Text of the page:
The Nova Xenon – The perfect blend of safety vs performance?

The Nova Xenon – The perfect blend of safety vs performance?

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In December last year, Nova was kind enough to send a Nova Xenon 17 demo, an Artus harness and a Nova X-Pack 50 to the other side of the world, my home in New Zealand, for me to try. I flew the wing for approximately 30 hours. I was very impressed and decided to fly it in the X-Alps, where Nova generously provided me with a new Xenon, Artus harness, Pentagon light 85 and Nova X-Pack 50. Thanks Nova!

What’s my flying experience? I was licenced in Nepal in 2012 but didn’t fly very much for the first 4 years (60 hours at most). I have accrued 1800ish hours in the last 7 years. I would say that 98% of those hours have been in thermic conditions, and the rest coastal. I have been flying in the Australian XC competitions for the last 6 years on C and D wings, but my heart is in adventure flying. I think Vol Biv is the coolest thing you can do. I competed in the X-Pyr last year (2022) and the X-Alps this year.

I flew the Xenon demo in the punchy Australian high country and the technical Southern Alps of New Zealand. Regarding risk, I feel like I am a fairly safe pilot and try not to push the margins too much. It just isn’t worth it.

The Review

The Xenon is a two-liner EN/LFT D with 65 cells, an aspect ratio of 6.7, and the size 17 weighs in at just 3.15 kg.

The handling of the wing is superb. You could describe it as exact, balanced and joyous. I was at home straight away. It felt like a familiar friend from my first flight. It is a playful, agile wing that easily banks in tight thermal cores (read a wingover machine). Can it thermal? Shane (my X-Alps supporter) and I consistently outclimbed other wings and often found ourselves on top of the stack. 

Nick Dolini and Rich Binstead. 
Photo Credit Ole Dalen.

Nick Dolini and Rich Binstead. Photo Credit Ole Dalen.


I found the brake travel range perfect for landing in tight spots without the risk of spinning, a characteristic extremely important for lightweight Ds. Let me not gloss over this; it’s amazingly easy to land and launch in tight areas, especially for its type, which two-liners have a bad reputation for, but the Xenon has flipped that stereotype.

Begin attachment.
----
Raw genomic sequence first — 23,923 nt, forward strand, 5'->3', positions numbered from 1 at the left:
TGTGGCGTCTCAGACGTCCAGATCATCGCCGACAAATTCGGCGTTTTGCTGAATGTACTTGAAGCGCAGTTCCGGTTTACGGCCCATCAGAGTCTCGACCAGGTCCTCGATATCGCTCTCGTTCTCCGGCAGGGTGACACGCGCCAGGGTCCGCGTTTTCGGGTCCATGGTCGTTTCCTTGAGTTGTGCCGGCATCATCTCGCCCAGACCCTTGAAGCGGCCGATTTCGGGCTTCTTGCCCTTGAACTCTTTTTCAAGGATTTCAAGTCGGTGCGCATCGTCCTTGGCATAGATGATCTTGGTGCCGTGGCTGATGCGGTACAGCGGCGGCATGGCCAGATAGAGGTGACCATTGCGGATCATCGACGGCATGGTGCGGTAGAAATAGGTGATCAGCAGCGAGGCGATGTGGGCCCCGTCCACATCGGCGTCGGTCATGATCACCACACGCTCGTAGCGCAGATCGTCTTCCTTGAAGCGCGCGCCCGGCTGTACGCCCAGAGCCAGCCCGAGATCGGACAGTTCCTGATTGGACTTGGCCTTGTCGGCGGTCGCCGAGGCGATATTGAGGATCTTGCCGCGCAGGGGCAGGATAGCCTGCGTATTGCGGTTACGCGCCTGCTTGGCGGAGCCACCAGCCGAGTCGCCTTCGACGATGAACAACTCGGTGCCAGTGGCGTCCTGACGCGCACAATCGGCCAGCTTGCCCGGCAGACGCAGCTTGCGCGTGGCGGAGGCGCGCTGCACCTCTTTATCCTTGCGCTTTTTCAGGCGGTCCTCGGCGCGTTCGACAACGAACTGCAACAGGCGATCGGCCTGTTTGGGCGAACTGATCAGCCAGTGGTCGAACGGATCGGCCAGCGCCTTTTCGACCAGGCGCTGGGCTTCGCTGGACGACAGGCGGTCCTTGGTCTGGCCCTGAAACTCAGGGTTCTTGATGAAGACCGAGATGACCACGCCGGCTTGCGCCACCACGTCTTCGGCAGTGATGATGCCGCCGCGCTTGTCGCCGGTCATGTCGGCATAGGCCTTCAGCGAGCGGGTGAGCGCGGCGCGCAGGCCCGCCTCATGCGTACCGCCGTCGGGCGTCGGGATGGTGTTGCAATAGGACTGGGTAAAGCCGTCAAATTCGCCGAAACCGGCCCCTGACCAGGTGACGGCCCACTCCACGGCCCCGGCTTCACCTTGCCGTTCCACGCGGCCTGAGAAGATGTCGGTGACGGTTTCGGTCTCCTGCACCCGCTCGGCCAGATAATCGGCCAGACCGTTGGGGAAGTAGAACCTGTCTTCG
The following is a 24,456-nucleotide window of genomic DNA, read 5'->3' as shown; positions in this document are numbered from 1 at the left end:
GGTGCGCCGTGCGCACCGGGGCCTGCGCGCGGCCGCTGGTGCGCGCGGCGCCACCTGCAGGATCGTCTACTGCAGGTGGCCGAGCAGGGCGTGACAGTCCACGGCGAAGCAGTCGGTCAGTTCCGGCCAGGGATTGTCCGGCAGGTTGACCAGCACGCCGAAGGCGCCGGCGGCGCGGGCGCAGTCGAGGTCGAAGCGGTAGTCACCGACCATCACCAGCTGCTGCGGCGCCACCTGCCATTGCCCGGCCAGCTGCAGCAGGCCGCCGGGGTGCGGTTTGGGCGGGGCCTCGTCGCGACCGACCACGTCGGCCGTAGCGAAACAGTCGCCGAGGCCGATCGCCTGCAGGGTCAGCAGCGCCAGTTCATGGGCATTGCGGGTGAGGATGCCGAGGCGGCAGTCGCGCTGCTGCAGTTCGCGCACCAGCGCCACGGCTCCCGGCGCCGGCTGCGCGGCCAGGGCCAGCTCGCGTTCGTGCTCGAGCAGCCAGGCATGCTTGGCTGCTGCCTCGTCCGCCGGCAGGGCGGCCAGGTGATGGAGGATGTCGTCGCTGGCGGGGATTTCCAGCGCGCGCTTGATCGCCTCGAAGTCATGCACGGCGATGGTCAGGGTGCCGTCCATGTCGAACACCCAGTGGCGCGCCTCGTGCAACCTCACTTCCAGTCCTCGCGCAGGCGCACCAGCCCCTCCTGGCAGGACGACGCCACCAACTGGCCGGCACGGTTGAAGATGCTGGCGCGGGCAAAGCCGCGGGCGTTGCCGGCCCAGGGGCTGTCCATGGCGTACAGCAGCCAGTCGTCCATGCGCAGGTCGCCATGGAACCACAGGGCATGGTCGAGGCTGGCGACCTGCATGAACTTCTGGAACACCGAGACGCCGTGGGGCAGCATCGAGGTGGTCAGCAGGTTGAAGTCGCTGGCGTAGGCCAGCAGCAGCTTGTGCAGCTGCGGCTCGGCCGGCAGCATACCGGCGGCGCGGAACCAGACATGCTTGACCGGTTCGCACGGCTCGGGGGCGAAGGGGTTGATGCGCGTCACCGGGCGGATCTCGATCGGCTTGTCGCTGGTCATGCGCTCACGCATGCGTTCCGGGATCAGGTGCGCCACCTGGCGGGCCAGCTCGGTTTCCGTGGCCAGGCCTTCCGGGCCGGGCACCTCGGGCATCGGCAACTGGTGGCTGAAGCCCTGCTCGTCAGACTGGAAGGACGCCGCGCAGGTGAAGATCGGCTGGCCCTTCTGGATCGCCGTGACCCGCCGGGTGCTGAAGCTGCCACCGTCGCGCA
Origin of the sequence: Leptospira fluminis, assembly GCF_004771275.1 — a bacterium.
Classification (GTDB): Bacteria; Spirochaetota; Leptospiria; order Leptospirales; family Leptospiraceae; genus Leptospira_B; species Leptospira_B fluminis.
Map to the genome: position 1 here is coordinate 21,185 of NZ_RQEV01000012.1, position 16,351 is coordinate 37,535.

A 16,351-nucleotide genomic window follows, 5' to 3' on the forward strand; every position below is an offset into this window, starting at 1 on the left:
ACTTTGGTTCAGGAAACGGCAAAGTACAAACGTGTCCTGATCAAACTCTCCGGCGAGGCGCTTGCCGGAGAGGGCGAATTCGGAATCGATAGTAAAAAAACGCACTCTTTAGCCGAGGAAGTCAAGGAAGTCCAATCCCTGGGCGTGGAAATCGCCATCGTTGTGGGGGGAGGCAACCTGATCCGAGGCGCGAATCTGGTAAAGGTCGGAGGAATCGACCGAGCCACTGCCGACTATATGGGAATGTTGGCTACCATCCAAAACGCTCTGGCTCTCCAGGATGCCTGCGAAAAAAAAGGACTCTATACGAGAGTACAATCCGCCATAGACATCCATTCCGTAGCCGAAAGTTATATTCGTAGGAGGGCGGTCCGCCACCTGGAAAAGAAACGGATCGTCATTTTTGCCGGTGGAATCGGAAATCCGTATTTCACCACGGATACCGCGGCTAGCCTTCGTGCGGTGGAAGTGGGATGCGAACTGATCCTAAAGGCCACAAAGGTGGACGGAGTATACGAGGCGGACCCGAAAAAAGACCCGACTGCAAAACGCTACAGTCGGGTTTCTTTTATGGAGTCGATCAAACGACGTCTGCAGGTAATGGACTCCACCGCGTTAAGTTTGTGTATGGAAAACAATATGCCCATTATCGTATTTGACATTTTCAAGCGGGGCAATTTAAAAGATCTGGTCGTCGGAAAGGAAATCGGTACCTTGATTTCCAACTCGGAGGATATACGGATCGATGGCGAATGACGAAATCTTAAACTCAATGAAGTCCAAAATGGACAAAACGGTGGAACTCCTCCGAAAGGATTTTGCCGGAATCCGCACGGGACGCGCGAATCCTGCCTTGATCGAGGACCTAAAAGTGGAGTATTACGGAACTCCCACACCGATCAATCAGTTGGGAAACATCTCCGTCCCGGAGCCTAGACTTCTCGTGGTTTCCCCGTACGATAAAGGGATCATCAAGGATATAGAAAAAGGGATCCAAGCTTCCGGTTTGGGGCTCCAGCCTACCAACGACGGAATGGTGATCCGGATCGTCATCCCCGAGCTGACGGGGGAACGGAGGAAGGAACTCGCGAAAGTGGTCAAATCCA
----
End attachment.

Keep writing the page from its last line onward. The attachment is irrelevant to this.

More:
Launching, both forward and reverse, requires minimal effort as the wing inflates progressively and steadily through the wind window without surging forward. I like to alternate between launching with the two inner As or the four inner As, depending on the strength of the wind. I used a permanent marker to help differentiate them quickly. I would love to see this feature come from the factory to make it easier to identify the lines.

Marked the inner A lines.

Marked inner As to help me quickly identify them.


I felt very safe under the wing with no major collapses on trim or bar. Any active surges were easy to catch. The wing isn’t overly chatty; it gives the pilot enough information on the surrounding air, which enables one to use that information constructively.


Photo Credit Ole Dalen.

A dream to launch. Photo Credit Ole Dalen.


I haven’t carried out a tip-to-tip test with any other wings in the category, but from what I experienced during the X-Alps prologue and on day one, the Xenon is marginally slower than the other wings in the class, with a comparable glide. This is the main reason why it climbs so well. In my opinion, minimum differences in performance aren’t a major factor for this class of wing. You wouldn’t be using this wing for high-level cross-country competitions, but it is perfect for hike & fly, vol-biv and serious cross-country pilots who aren’t afraid to take the deep line and hike out with a super lightweight package. 

Launching the Xenon

Credit Ole Dalen


When on the speed bar, the B riser steering had moderate pressure. The wing felt rock solid through the entire range. The Kevlar risers have Nova’s adjustable (slides up and down the riser) carbon B Handles, which I tailored to my arm length for optimal ergometry.

B-line big ears are extremely stable, efficient and open quickly without pilot input.

The 17m wing weighs in at 3.15kg, making it only slightly heavier than others in the category. Nova has constructed the Xenon with a slightly beefier UV-resistant cloth, so it should last longer than the others, with proper care, and keep its performance for longer. They have also utilised kink-resistant Nitinol rods, which means you can pack the wing any way you like without worrying about distorting them. My whole kit fits into the Nova X-Pack 50 – the wing packs down to an impressively small size.

The Xenon is a very suitable wing for pilots wanting to progress from lightweight C wings. Those wanting to step up from a regular 3-liner to this wing must know that lightweight 2-liner D’s will feel chattier than their C wing, especially if they pair it with an ultralight harness.

So, is it the perfect blend of safety vs performance? I think so, but test fly one for yourself and let me know what you think about the Xenon.


Nick Dolini and Rich Binstead. Photo Credit Ole Dalen.


Disclaimer – Although I am a Nova team pilot, my opinion is true and unbiased.